Less than 30 minutes into Team USA’s semifinal against Canada on Aug. 2, Stratford native and U.S. starting goalie Alyssa Naeher left the game after suffering an apparent right knee injury . Canada, led by former UConn goalie Stephanie Labbe (’08) with six saves, defeated the U.S., 1-0, during Monday’s semifinal, earning its first victory over the Americans in 20 years and advancing to its first-ever Olympic gold medal match. It was later confirmed on Monday that Naeher suffered a hyperextension and bone contusion of her right knee and will be unavailable for Thursday’s bronze medal match.

Just days prior to her game-ending injury, Naeher extended the USWNT’s stay in Tokyo on July 30 thanks to two clutch saves in an overtime penalty kick shootout against the Netherlands to advance Team USA to the semifinal round.

After finishing regulation tied, 2-2, neither team scored in the first two extra time periods, forcing the overtime penalty kick shootout. Team USA made all four of its penalty kicks, including one by Sue Bird’s fiance Megan Rapinoe. The couple share a residence in Greenwich. Naeher successfully blocked two of the Netherlands attempts, securing the win and advancement for Team USA.

The U.S. played to a scoreless draw against Australia in its final group stage game in the Olympic tournament on July 27. Team USA’s Alex Morgan appeared to score a goal at 33 minutes but a VAR review showed Morgan’s elbow was offside and discounted the goal. Naeher had three saves off Australia’s 10 shots.

Team USA earned its first win in Tokyo on July 24, defeating New Zealand 6-1. Naeher recorded two saves during the game through New Zealand’s five total shots (three on goal).

Naeher started in goal for the USWNT in their Olympic opener on July 21 against Sweden. The U.S. fell to Sweden, 3-0, as Naeher had five saves in the first half alone.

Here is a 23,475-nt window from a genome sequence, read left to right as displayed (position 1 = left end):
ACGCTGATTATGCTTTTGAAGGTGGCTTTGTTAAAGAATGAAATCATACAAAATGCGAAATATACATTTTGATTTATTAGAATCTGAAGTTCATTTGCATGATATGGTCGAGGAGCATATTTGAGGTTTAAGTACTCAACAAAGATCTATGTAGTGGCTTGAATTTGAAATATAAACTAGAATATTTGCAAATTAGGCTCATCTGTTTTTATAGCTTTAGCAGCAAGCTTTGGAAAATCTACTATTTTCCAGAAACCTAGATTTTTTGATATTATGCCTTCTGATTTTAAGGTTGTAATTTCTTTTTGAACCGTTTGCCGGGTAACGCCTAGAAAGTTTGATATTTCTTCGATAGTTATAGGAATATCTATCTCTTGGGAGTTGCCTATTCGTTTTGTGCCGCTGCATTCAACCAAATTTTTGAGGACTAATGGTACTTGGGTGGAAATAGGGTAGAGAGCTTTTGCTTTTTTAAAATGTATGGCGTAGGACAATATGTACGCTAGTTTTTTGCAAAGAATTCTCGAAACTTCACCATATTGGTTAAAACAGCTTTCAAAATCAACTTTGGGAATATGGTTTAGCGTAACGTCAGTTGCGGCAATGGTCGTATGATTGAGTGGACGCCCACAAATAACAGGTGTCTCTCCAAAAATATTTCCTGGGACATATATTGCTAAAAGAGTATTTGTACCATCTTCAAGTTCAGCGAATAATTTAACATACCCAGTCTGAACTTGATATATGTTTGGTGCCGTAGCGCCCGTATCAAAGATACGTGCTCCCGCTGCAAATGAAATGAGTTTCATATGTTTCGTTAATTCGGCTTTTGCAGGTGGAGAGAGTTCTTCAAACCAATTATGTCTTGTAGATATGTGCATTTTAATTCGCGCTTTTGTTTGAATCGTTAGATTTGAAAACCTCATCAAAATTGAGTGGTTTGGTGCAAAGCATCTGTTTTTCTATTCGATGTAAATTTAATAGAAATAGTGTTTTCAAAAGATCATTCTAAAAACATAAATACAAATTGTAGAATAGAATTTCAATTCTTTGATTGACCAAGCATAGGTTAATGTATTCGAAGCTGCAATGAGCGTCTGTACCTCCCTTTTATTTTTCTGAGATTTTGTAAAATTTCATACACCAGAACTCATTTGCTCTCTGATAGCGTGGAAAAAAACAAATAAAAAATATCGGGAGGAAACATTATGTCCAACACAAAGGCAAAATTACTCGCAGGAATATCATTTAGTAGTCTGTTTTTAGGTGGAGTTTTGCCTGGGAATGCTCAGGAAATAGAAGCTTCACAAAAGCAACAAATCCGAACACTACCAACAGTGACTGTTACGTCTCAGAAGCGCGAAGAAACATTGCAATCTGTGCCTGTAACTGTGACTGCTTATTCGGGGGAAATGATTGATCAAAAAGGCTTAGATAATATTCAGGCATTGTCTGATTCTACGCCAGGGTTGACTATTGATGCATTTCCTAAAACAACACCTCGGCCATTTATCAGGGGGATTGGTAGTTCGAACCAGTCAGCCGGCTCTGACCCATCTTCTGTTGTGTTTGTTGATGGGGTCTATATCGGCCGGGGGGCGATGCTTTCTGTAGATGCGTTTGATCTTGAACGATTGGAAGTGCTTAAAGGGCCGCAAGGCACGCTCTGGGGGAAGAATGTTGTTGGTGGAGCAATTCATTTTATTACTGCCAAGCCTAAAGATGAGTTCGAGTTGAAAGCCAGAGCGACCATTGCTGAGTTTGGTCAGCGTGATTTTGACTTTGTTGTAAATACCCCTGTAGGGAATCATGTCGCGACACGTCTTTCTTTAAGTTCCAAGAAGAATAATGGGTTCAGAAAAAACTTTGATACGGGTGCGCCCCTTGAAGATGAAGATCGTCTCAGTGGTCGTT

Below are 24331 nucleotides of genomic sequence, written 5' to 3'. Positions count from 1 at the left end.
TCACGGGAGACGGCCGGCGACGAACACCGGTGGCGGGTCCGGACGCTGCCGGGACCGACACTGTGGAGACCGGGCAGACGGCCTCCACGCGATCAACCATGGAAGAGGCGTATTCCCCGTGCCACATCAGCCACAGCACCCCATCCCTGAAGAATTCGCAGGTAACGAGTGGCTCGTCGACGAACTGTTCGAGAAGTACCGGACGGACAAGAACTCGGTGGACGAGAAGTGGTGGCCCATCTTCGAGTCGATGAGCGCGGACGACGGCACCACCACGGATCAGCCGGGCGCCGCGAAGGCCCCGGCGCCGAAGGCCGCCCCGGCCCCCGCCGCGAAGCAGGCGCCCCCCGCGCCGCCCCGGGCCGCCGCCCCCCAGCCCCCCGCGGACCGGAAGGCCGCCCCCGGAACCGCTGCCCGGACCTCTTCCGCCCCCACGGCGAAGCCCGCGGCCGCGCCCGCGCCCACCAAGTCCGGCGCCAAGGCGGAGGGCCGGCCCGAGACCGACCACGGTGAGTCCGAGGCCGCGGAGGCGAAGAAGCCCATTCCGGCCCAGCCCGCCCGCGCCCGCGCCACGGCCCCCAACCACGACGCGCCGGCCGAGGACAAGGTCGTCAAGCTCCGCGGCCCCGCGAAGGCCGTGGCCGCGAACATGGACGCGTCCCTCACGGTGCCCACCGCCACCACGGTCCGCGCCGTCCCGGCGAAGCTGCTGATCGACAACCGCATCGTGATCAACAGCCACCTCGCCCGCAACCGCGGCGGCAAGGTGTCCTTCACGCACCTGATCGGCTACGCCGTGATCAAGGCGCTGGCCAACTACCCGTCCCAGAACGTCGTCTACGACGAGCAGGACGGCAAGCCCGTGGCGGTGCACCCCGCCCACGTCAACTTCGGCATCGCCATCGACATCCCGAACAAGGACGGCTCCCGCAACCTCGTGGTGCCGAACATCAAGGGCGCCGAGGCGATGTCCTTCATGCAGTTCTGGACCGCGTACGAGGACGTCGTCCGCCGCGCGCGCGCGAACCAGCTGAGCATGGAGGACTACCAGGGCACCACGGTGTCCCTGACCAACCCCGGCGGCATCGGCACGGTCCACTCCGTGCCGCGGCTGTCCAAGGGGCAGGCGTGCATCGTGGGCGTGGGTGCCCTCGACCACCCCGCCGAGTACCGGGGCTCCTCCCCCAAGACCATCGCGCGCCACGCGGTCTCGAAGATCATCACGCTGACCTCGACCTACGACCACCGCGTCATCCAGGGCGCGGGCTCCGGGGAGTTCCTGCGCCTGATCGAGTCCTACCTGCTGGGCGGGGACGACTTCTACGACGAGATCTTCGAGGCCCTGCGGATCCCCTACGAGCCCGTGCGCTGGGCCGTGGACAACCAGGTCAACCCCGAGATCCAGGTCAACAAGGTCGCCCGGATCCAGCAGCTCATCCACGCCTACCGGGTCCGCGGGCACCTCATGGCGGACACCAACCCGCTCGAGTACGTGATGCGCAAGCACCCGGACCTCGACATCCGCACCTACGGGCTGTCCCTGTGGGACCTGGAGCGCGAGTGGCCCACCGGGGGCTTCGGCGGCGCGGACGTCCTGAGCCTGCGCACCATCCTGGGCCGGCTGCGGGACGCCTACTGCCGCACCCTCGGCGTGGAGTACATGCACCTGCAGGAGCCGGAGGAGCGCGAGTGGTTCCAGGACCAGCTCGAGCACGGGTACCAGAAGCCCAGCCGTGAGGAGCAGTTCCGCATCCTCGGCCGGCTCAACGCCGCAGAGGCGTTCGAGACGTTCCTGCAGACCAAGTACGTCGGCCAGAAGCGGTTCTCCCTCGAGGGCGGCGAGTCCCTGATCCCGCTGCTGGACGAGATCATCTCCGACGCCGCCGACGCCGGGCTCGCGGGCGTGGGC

Team Canada: women’s soccer won gold

Former UConn standout goalie Stephanie Labbe (’08) led Canada to win the country’s first gold medal in Olympic soccer Friday, Aug. 6 through two clutch saves in shootout penalty kicks to defeat Sweden. After regulation between the two teams ended, 1-1, and neither scored during the two extra time periods, Labbe saved two of Sweden’s shots on goal during penalty kicks. Sweden made just two goals out of its five attempts, while the Canadians secured the gold medal by successfully making their final and third shot attempt of the penalty kicks. Labbe ended the gold-medal match with three saves during regulation and two during the shootout.

Team Canada: women’s eight won gold

2007 Kent School alumna Christine Roper rowed in seat three for Team Canada in the women’s eight final on July 9. The Canadians won gold in event, finishing in 5:59.13, for the first time since 1992.

Canada earned its spot in the final after finishing the July 27th repechage in third in 5:53.73. In last week’s opening heat, Team USA finished in second to New Zeland in 6:07.97.